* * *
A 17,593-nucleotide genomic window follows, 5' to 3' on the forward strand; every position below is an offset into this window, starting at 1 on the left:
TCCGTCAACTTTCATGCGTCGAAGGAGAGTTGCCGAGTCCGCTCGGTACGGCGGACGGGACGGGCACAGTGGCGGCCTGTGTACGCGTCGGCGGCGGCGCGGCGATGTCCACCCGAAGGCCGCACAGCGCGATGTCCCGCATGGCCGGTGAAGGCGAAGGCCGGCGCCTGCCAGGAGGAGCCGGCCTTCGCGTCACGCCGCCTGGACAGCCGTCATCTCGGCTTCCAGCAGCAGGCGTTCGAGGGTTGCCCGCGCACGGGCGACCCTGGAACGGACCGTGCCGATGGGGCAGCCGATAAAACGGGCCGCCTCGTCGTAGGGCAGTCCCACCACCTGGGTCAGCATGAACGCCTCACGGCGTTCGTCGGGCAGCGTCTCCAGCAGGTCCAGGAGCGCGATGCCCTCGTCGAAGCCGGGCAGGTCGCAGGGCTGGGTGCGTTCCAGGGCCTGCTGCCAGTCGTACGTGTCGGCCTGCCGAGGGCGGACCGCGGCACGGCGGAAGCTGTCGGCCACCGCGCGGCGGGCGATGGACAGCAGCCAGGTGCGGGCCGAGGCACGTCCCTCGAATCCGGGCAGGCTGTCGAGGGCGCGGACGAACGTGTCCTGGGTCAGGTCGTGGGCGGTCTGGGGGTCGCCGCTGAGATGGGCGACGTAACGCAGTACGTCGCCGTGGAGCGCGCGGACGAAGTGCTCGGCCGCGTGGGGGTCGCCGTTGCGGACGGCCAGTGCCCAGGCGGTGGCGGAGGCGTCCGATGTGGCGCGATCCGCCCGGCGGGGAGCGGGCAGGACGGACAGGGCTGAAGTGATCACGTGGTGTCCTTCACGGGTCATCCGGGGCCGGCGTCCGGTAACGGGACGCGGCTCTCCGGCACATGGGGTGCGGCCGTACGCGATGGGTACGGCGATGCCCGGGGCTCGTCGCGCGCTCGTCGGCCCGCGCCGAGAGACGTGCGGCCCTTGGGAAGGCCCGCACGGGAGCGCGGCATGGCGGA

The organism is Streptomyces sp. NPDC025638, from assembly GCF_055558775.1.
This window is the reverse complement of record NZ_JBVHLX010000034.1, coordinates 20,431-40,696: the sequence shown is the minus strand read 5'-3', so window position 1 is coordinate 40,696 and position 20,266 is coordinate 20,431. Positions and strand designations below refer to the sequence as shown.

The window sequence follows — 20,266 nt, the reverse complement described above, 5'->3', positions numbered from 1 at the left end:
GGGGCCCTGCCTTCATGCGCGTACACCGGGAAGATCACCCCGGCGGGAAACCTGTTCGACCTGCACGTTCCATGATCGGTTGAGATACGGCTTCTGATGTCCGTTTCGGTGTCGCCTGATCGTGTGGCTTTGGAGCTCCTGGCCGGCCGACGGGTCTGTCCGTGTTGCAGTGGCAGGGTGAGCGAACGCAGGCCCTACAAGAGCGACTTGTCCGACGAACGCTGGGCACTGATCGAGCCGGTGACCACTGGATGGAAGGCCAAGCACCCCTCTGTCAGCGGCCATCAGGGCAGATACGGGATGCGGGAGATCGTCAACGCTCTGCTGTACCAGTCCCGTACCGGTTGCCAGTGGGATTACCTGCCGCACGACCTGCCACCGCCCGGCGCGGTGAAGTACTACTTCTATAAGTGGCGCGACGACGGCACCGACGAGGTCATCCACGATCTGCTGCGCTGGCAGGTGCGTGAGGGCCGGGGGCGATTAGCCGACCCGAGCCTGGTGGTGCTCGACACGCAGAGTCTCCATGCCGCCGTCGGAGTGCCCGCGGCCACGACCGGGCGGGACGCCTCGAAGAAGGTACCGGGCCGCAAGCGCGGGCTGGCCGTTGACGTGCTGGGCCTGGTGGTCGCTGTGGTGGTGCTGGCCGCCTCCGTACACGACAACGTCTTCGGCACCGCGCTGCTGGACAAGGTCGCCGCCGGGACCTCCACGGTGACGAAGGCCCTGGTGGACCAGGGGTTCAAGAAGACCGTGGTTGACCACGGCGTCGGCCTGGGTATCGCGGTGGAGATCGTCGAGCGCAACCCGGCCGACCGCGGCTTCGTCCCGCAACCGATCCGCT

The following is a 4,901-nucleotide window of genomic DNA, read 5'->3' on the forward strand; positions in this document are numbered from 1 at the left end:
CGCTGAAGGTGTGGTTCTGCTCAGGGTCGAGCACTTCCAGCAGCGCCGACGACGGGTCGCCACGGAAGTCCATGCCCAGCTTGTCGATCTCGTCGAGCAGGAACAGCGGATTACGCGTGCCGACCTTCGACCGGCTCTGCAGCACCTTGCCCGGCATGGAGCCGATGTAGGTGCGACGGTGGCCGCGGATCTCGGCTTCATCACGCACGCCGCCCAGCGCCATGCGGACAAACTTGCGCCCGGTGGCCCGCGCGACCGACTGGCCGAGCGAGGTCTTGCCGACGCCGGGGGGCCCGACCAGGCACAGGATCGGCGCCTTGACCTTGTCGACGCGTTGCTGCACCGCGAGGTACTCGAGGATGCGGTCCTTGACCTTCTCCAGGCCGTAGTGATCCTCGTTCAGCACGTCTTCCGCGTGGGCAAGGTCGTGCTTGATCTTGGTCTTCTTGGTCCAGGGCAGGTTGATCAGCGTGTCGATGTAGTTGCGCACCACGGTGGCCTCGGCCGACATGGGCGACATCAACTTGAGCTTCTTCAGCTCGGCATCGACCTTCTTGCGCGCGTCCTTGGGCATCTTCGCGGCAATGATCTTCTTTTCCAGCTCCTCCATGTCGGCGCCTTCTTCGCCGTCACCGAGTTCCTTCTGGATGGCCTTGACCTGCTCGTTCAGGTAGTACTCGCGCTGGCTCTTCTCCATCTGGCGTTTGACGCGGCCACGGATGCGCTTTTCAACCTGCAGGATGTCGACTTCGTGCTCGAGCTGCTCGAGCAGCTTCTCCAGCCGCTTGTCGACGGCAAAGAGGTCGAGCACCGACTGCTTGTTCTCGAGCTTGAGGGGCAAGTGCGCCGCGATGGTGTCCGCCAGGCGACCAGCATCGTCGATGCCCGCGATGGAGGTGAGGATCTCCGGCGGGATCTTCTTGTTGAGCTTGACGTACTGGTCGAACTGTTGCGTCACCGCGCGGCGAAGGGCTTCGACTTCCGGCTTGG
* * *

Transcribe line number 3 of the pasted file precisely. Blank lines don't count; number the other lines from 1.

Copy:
The organism is Streptomyces sp. NPDC025638, from assembly GCF_055558775.1.